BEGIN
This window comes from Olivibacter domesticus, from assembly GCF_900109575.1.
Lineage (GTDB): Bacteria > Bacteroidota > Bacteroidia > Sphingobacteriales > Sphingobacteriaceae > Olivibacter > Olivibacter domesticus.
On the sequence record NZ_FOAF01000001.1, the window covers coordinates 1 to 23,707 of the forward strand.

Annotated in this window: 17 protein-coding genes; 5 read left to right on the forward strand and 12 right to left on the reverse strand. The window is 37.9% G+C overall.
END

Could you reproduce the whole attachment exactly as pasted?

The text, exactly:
This window comes from Olivibacter domesticus, from assembly GCF_900109575.1.
Lineage (GTDB): Bacteria > Bacteroidota > Bacteroidia > Sphingobacteriales > Sphingobacteriaceae > Olivibacter > Olivibacter domesticus.
On the sequence record NZ_FOAF01000001.1, the window covers coordinates 1 to 23,707 of the forward strand.

Annotated in this window: 17 protein-coding genes; 5 read left to right on the forward strand and 12 right to left on the reverse strand. The window is 37.9% G+C overall.